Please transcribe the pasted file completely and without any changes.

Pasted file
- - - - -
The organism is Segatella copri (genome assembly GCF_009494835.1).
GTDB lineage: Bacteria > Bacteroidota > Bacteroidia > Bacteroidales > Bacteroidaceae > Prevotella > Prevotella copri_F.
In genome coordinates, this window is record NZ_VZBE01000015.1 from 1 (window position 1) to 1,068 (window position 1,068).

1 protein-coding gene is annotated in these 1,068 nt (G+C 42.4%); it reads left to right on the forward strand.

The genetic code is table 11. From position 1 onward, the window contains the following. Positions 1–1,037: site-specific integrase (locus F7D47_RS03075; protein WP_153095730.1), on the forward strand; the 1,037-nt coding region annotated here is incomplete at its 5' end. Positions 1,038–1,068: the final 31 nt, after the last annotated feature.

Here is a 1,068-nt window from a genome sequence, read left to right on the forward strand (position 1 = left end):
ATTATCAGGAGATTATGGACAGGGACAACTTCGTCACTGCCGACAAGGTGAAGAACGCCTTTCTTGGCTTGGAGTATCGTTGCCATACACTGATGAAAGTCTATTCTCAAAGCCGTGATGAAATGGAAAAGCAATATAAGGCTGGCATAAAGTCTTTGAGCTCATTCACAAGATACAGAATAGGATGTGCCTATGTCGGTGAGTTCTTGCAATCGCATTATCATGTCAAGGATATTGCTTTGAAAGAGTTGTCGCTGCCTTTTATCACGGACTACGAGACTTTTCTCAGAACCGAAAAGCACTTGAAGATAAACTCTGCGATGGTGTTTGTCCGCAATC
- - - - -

The organism is Segatella copri (genome assembly GCF_009494835.1).
GTDB lineage: Bacteria > Bacteroidota > Bacteroidia > Bacteroidales > Bacteroidaceae > Prevotella > Prevotella copri_F.
In genome coordinates, this window is record NZ_VZBE01000015.1 from 1 (window position 1) to 1,068 (window position 1,068).

1 protein-coding gene is annotated in these 1,068 nt (G+C 42.4%); it reads left to right on the forward strand.

The genetic code is table 11. From position 1 onward, the window contains the following. Positions 1–1,037: site-specific integrase (locus F7D47_RS03075; protein WP_153095730.1), on the forward strand; the 1,037-nt coding region annotated here is incomplete at its 5' end. Positions 1,038–1,068: the final 31 nt, after the last annotated feature.

Here is a 1,068-nt window from a genome sequence, read left to right on the forward strand (position 1 = left end):
ATTATCAGGAGATTATGGACAGGGACAACTTCGTCACTGCCGACAAGGTGAAGAACGCCTTTCTTGGCTTGGAGTATCGTTGCCATACACTGATGAAAGTCTATTCTCAAAGCCGTGATGAAATGGAAAAGCAATATAAGGCTGGCATAAAGTCTTTGAGCTCATTCACAAGATACAGAATAGGATGTGCCTATGTCGGTGAGTTCTTGCAATCGCATTATCATGTCAAGGATATTGCTTTGAAAGAGTTGTCGCTGCCTTTTATCACGGACTACGAGACTTTTCTCAGAACCGAAAAGCACTTGAAGATAAACTCTGCGATGGTGTTTGTCCGCAATC